Long day care centres are run by private companies, local councils, community organisations, individuals, non-profit organisations or by employers for their staff. Approved services must also show that they are meeting certain quality standards.
The costs of long day care centres can vary anywhere from $70-$180 per day. All of the people I have spoken to about this have said once your child has a place in the daycare, you pay for the entire day (unless the centre offers morning or afternoon sessions) regardless of how long they are actually there for or if your child is absent from daycare altogether.
Family Day Care
Ok, I’m going to abbreviate to FDC, because everyone knows Family Day Care as FDC, kinda like KFC…but not really.
FDC educators (the people that care for your child in their home) deliver flexible home-based education and care for children. This may be all-day, part-day, casual, overnight, before and after school or kindy, part-time and school holiday care. My sources tell me the hourly rate starts at $7 and, that is depending on how well you know your daycare Mum, might see you only paying for the hours your child is actually there, even if you have previously booked them in for a longer session but they’ve become germ-infested or some such thing.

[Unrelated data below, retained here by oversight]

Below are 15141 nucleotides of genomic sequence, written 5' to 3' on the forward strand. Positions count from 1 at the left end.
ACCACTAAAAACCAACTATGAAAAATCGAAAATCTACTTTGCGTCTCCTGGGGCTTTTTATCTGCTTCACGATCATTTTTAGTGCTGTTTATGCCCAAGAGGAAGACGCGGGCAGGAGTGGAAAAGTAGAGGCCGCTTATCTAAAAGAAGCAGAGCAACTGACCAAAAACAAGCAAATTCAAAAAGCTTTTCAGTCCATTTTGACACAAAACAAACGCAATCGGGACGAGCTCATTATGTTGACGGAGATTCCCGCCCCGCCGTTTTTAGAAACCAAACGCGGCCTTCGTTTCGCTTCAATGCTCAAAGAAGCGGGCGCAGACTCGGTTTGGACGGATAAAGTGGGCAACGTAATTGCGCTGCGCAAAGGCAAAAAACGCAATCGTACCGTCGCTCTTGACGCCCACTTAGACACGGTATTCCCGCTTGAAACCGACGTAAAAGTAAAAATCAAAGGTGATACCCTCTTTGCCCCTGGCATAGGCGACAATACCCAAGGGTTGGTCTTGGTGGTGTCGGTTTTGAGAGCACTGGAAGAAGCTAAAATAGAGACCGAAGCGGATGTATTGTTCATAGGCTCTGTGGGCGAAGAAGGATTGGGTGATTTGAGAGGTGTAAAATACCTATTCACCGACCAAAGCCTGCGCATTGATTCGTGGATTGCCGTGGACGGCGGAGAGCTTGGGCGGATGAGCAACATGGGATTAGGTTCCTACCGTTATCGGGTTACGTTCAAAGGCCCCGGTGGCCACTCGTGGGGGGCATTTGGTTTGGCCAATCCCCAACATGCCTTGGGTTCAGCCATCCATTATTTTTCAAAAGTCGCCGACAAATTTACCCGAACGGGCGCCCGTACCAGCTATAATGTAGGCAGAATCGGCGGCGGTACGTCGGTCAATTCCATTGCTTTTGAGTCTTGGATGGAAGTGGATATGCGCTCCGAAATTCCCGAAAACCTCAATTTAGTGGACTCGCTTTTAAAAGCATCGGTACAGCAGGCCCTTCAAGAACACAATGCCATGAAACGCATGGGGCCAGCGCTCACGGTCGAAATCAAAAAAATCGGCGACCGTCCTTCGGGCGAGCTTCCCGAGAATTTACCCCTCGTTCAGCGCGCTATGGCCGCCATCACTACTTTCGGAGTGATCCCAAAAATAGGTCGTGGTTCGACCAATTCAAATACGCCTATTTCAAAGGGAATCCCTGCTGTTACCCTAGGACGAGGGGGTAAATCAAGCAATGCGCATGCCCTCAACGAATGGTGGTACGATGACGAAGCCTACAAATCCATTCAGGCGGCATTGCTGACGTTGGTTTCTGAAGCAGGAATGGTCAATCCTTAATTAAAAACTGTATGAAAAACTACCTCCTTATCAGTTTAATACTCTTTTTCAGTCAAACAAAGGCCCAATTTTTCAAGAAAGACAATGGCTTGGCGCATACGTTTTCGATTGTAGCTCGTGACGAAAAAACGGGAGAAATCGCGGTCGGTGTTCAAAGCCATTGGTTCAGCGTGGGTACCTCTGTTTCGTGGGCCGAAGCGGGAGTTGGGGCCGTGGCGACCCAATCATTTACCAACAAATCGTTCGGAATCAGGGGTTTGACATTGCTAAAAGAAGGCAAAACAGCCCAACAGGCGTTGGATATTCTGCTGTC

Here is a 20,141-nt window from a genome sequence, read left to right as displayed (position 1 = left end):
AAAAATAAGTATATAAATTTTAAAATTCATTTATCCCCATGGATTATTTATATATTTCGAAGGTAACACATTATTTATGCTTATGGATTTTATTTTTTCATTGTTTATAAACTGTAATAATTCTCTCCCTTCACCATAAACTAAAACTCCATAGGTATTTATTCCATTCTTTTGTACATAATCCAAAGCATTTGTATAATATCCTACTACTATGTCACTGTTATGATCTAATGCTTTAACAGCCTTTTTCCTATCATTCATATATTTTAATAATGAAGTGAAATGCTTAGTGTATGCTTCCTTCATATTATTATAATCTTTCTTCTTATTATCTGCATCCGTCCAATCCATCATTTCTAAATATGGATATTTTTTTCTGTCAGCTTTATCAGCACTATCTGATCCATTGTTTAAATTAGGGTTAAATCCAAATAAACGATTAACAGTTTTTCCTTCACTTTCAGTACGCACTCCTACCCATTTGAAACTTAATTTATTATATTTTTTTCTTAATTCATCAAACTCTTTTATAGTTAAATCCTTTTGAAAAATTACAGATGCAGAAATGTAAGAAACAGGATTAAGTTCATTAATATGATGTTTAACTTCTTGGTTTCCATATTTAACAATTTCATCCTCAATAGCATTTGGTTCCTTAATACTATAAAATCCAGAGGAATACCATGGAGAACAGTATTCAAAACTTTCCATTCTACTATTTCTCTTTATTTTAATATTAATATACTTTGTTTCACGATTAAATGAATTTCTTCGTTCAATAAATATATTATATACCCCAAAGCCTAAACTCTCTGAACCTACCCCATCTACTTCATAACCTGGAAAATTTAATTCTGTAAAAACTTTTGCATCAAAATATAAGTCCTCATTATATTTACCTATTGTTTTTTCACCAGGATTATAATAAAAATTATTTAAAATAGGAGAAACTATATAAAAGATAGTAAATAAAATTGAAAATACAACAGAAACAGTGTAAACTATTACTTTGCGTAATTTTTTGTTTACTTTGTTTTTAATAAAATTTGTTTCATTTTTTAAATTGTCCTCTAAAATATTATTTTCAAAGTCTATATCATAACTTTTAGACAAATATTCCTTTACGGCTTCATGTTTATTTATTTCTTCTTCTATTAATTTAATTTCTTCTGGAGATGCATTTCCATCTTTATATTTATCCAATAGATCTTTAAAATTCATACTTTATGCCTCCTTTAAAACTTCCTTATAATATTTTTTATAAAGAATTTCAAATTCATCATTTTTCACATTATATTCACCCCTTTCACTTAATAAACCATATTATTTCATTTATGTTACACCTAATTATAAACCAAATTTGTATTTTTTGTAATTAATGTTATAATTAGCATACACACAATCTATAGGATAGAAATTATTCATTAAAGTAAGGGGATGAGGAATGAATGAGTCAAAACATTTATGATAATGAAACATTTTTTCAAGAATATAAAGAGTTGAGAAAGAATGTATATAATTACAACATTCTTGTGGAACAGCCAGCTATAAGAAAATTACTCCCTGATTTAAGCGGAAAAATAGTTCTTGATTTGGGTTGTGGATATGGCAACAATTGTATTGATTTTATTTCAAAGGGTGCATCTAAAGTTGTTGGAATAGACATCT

FDC educators and services must meet their obligations under the National Quality Framework for Early Childhood Education and Care and comply with the Early Childhood Services Education and Care National Law and National Regulations, and any other applicable state and territory regulations when providing care to children. An educator may provide care in their home for the maximum number of children, including their own children, in accordance with the National Law and National Regulations.
Contact your local FDC service provider for availabilities in your area and talk to other parents about their experiences with them.
The majority of Family Day Care services are approved child care services. This means that families using the service may be eligible for Child Care Benefit and Child Care Rebate.
Outside School Care
Outside-school-hours care centres provide care for primary school-aged children, before and after school (7:30-9am and 3-6pm), during school holidays and on pupil-free days. Centres are usually located on primary school sites in the school hall and/or playground. Some centres are located in a child care centre, community facility or outside-school-hours care centre near the primary school. Many centres offer a snack as well as the ‘Sporting Schools’ exercise program.
The majority of outside-school-hours care centres are approved child care services. This means that families using the service may be eligible for the Child Care Benefit and Child Care Rebate.
In-home care is when a professional person (educator, nanny, teacher, whoever you find that fits the bill) looks after your children in your own home. They may be day-to-day or live in. It’s up to you.
In-home is helpful for families with children who cannot be cared for by other child care services perhaps one of the following reasons:
- Your child has or lives with another child who has an illness or disability
- You live in a rural or remote area
- Your work hours are outside of available childcare
- You have two, three, four, maybe more young children and sometimes, a salary for an in-home educator can be less (yes indeed) than the combined total of other childcare services.